An endowment is the total investments held by an institution which it is not at liberty to spend. Non-profit or charitable institutions receive gifts. In some years, an institution may receive more money than it spends. In general, when an institution saves money, it is free to spend it later for any purpose consistent with the mission of that institution. However, when a gift is given on the condition that the money cannot be spent (but any interest income earned by the gift can be spent), that is called an endowment.
The definition of "endowment" varies from charity to charity and from state to state. For example, a donor may give money to a charity on the condition that the income from the investment of the gift is paid to his widow for as long as she lives and then what is left can be used by the charity. In some states, that gift would be considered a part of the endowment as soon as it is received. In other states, those funds would have to be invested separately until the widow dies.
Endowment does not include funds set aside for employee and faculty pension obligations or short term cash held for campus operations later in the same year.
Sometimes charities are criticized for setting aside too much money and not spending more each year. For example, the Wikimedia Foundation has been criticized for using persistent fundraising to receive much more money than it plans to spend. Some colleges have been criticized for paying out only a portion of endowment income (to hedge against future inflation) rather than using more of the income for financial aid or for lowering tuition. In general, conservatives try to protect endowment so that it can meet the needs of future generations, while liberals seek to maximize the present benefits of endowments.
Colleges and universities try to have as large an endowment as possible so that the income from those financial investments can subsidize the operating expenses of the institution. Here is a table of the United States universities which have the largest endowments in order of overall size, but also showing size on a per student basis:
|Rank||School||Size||Per FTE student.|
|1||Harvard University||$39.4 billion||$1,607,596|
|2||University of Texas System||$30.9||163,514|
|6||Massachusetts Institute of Technology||$17.5||1,533,234|
|7||University of Pennsylvania||$14.6||629,826|
|8||Texas A&M University System||$13.5||109,786|
|9||University of Michigan||$12.4||216,758|
|10||University of California||$11.8||N/A|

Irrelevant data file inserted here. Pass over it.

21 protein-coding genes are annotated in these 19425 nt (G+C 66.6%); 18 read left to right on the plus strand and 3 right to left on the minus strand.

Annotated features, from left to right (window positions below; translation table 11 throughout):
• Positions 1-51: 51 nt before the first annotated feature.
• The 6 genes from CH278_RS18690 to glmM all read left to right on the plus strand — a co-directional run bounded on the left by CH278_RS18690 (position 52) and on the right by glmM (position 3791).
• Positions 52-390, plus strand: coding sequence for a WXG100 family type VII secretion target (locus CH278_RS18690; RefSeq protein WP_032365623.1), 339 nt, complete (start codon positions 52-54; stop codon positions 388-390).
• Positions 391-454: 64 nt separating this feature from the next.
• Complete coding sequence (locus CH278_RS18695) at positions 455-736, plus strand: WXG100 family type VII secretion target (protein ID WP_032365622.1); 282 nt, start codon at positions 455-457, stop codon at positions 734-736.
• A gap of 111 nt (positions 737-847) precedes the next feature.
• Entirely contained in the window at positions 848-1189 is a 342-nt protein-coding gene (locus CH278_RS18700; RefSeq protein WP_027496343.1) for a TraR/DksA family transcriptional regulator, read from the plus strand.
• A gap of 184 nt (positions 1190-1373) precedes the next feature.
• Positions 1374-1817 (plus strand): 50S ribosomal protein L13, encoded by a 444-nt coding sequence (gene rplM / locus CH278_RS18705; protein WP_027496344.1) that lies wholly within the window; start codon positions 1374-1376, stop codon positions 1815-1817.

|11||University of Notre Dame||$11.3||906,400|
|15||University of Chicago||$8.3||512,297|
Many industry experts argue that it is better to compare endowment per student rather than the overall endowment size. Although endowment size is a relative measure of a college's financial strength and stability, there are many other factors that influence the quality of a school. For example, many of these schools include hospital systems with a portion of the endowment supporting hospital operations. Also, public universities generally have lower endowments than private institutions, but public universities receive annual taxpayer appropriations that can make up for a lower annual endowment income. In general, over time, universities earn an average of 4% per year on their endowment investments. So, a $100 million endowment investment may fund annual operations by $4 million per year.
Endowment size generally confers a competitive advantage to colleges with larger endowments, as shown by this table with the top 100 colleges holding 78% of all college endowment assets:
|Size of Endowment||Number of
Endowment Value ($1,000)+
|Over $1 Billion||107||13.9%||$493,781,531||78.3%|
|Over $500 Million to $1 Billion||82||10.6||59,115,866||9.4|
|Over $250 Million to $500 Million||86||11.1||30,593,706||4.9|
|Over $100 Million to $250 Million||194||25.1||31,353,350||5.0|
|Over $50 Million to $100 Million||152||19.5||11,133,160||1.8|
|Over $25 Million to $50 Million||93||12.0||3,477,199||0.6|
|$25 Million & Under||60||7.8||996,013||0.2|
|Total (All Institutions)||774||100.0%||$630,450,825||100.0%|
|Type of Institution|
|All Public Institutions||294||38%||$202,649,849||32.1%|
|Public College, University, or System||95||12.3||128,216,455||20.3|
|All Private Colleges and Universities||480||62.0%||$427,800,976||67.9%|
- Arenson, Karen. "Senate Looking at Endowments as Tuition Rises", New York Times, January 25, 2008. Retrieved on November 21, 2012.
- U.S. and Canadian Institutions Listed by Fiscal Year (FY) 2019 Endowment Market Value and Change* in Endowment Market Value from FY18 to FY19 (Revised). Retrieved on September 6, 2020.
- U.S. and Canadian 2019 NTSE Participating Institutions Listed by Fiscal Year 2019 Endowment Market Value, Percentage Change in Market Value from FY18 to FY19, and FY19 Endowment Market Values Per Full-time Equivalent Student (Excel). Retrieved on September 16, 2020.
- 2019 NACUBO-TIAA Study of Endowments, and Total Endowment Market Values+, by Endowment Size and Institution Type. Retrieved on 2020-09-06.